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Best IB Standard Level science for social science college applicant?

chromium0818chromium0818 Registered User Posts: 17 Junior Member
Hello CC,

My school offers Biology, Chemistry, and Physics SL as IB Group 4 options. I am aspiring for Ivy League colleges to pursue a social science-oriented major. Which science option would be the best for me (in terms of maximizing admission chances/putting forward a great résumé), considering the intent is to maximize both GPA and course rigor? Thank you!

Replies to: Best IB Standard Level science for social science college applicant?

  • VickiSoCalVickiSoCal Registered User Posts: 2,963 Senior Member
    edited June 2018
    The colleges won't care which of these three you do. Pick the one you like best and that you will do best in.
  • MYOS1634MYOS1634 Registered User Posts: 39,215 Senior Member
    Check whether your school offers ESS as it'd be the most logical.
    Otherwise, it doesn't matter. Ask upper classmates depending on classes you took before and difficulty.
  • chromium0818chromium0818 Registered User Posts: 17 Junior Member
    Thanks. However, would ESS be acceptable for Ivy Leagues? I know that a certain consulting group advises against it.
  • VickiSoCalVickiSoCal Registered User Posts: 2,963 Senior Member
    Have you already taken Bio, Chem and Physics in high school?
  • MYOS1634MYOS1634 Registered User Posts: 39,215 Senior Member
    Yes, ESS would be acceptable for a future social science major. In addition, admissions never hinge on one class. Obviously my answer would be different if you wanted to major in stem or be pre-med, but in your case you need strong IB classes in social science and Humanities so your HLs should focus on those subjects (if you're thinking of an economics major, Math SL or even HL). ESS exists as a bridge between science and social science. It's a stronger course than APES.
    All in all, IB is IB. There's no such thing as 'weak' IB.
    You do need to have taken biology and chemistry in 9-10th grade and, if you took bio in 8th, physics also. Those don't have to be AP.
  • chromium0818chromium0818 Registered User Posts: 17 Junior Member
    The school requires "Integrated Science" (all three in an integrated fashion) in freshman/sophomore years.
  • ColoradomamaColoradomama Registered User Posts: 2,041 Senior Member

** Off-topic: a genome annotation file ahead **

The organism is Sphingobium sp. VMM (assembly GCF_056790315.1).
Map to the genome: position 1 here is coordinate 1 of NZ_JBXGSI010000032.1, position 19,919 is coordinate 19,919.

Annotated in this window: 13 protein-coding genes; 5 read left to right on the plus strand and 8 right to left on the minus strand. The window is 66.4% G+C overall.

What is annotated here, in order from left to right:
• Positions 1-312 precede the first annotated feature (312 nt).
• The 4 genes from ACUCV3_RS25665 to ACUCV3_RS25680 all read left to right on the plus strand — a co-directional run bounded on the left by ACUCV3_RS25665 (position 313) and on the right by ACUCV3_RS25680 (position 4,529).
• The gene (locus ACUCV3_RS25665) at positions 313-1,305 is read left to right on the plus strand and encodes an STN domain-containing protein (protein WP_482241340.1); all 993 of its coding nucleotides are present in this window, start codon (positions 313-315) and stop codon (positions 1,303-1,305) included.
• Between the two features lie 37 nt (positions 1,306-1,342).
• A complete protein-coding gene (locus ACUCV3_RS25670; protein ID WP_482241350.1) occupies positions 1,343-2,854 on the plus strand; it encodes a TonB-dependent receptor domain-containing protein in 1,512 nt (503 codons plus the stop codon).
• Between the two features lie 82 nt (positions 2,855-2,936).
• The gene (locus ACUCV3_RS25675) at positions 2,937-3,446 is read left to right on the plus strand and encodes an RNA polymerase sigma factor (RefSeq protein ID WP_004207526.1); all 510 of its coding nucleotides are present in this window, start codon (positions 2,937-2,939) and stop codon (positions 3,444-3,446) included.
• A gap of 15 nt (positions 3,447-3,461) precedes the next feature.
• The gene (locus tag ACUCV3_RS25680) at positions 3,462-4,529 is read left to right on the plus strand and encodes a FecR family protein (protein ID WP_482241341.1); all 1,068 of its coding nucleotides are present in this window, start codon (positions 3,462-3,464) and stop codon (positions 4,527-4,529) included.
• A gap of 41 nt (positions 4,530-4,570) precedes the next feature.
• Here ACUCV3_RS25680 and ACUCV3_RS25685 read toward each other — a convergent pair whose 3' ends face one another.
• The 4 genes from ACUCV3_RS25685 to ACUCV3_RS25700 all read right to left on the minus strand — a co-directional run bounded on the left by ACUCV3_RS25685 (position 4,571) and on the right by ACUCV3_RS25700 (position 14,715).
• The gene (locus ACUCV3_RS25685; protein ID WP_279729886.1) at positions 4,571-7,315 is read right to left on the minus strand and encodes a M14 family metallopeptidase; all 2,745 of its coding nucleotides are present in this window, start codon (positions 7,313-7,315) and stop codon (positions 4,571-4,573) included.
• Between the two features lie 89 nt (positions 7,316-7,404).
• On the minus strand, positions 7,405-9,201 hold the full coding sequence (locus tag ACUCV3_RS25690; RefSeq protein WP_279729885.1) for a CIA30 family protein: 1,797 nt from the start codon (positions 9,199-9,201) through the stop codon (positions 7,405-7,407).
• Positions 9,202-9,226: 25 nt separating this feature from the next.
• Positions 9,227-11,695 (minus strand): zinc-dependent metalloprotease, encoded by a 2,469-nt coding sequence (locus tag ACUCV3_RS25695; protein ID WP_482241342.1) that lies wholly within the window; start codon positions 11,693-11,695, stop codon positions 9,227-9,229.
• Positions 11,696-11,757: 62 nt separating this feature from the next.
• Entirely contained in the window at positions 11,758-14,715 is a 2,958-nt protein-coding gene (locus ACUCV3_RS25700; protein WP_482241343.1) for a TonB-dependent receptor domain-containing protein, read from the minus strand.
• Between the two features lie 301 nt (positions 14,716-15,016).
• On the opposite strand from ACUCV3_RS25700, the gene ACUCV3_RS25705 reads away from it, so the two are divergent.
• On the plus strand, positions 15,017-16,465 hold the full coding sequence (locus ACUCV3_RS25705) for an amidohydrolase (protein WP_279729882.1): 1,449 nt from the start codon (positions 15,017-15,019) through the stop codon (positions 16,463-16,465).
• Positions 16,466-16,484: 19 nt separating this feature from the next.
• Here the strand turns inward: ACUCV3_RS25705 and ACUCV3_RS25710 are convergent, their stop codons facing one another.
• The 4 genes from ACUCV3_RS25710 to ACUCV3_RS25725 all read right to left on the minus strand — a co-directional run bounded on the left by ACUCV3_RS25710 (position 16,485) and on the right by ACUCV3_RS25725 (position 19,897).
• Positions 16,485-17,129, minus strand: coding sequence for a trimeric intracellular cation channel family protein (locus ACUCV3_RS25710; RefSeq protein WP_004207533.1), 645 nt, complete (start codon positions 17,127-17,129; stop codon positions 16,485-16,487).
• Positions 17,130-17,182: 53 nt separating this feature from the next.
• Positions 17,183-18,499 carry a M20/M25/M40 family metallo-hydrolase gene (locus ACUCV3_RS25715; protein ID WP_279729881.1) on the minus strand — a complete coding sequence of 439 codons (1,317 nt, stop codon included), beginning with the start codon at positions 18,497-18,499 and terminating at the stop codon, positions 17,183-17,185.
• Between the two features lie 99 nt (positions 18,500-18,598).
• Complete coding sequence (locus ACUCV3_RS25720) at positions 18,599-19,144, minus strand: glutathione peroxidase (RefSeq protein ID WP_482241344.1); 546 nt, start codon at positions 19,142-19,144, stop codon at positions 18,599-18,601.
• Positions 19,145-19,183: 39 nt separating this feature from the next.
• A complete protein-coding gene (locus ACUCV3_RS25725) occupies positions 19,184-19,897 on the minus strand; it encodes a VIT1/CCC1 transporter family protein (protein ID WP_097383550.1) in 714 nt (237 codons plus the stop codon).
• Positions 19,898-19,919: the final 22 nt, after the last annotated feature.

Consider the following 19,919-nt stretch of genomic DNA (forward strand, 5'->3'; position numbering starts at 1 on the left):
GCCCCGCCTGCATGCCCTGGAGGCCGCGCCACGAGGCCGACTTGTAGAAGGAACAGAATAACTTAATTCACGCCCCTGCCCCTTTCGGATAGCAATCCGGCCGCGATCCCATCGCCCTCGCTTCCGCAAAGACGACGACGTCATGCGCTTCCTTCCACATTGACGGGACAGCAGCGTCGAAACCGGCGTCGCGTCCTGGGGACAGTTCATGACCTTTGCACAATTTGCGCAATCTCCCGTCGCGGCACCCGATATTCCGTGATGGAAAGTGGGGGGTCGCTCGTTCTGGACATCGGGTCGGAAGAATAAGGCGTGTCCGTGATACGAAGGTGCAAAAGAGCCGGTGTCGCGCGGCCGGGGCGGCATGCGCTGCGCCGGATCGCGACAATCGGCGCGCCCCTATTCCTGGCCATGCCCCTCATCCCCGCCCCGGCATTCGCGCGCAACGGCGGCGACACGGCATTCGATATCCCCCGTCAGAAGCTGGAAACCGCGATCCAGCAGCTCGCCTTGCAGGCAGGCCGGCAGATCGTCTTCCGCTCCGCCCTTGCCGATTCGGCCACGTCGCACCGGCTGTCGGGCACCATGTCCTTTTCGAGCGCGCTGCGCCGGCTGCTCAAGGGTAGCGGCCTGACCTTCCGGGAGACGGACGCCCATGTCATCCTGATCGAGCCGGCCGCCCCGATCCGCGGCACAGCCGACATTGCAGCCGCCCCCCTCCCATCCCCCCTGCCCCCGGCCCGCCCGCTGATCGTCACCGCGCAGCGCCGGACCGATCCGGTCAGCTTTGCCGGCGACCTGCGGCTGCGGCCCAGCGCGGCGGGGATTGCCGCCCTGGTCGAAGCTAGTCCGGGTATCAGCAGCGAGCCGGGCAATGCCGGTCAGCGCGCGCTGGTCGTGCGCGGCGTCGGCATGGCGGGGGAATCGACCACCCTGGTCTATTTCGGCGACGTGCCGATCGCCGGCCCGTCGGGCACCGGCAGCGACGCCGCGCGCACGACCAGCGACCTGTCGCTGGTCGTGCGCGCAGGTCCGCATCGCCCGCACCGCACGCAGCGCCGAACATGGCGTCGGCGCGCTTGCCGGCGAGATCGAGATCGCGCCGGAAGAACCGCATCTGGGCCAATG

Its a good idea to be exposed to biology to be able to read a newspaper, but chemistry is also key if you hope to get into any policy oriented work. Also if you will apply to U of Chicago, you will actually need to take a REAL science class, so it might be nice to be exposed to science as a high school student. If you don't understand any science, you cannot read the New York Times and understand it. I would take both biology and chemistry and challenge yourself, as if you are really hoping to succeed in college, you really need to be bright enough to pass IB chem and bio. Its just memorizing terminology and a little bit of mathematics, its really not that hard. And if you never take any science in your education, you are missing a key aspect of knowledge that is needed to read a newspaper.

    Do NOT take watered down sciences. As how can that make you stand out for a top college? It simply will not.
    Taking a hard liberal arts curriculum is key to being an informed person, and you might as well challenge yourself. Science is not that different than social science, except for physics which is conceptually a bit harder, because it applies mathematics to the world around you. If you want a challenge though, choose physics. The kids in there may be ahead of you in math.

    If you really want to become say an economist, you need a full undergraduate bachelors degree in mathematics for any good program Harvard PhD programs only accept mathematics undergrad MAJORS, with minor in econ. Undergrad economics is not really economics, its more of a political science type of major at most easier liberal arts colleges and most big public colleges, so beware of an economics undergrad major if you want a real job at the end!
  • MYOS1634MYOS1634 Registered User Posts: 39,215 Senior Member
    ^ I very strongly disagree.
    First, this student has already taken biology, chemistry, and physics. They have what top colleges expect and saying they 'need to be exposed to science' is inaccurate since they already have been.
    Second, ESS IS a science class. It's a science class that specifically does what you're talking about - it teaches the science you need to know in order to be an informed citizen. It is also specifically tied to social sciences and designed for students planning to become social science majors so I makes sense
    Third, economics majors get jobs - yes, plain economics majors with no more math than calculus1. They do need a math background if they want to get into a PhD major and work in academia but regular economics majors don't.
    Finally, taking HLs unrelated to your purported interests is counterproductive. IB ensures students have a broad knowledge base with no gaps (even SL classes are complex) as well as in-depth understanding in three different subjects. Colleges know there's no 'weak' IB candidate. Generally speaking, students won't stand out because they chose, say, chemistry and not ESS. That's not how it works. Standing out doesn't depend on what class. (NEVER take a class because you think it will 'impress' an adcom, because it won't.) Standing out means good essays, EC's etc.
    Btw, there needs to be consistency, in relation to the profile the student wants to have: are we seeing a student with a broad background and interests in social science? Ready for engineering? Interested in Humanities? etc.
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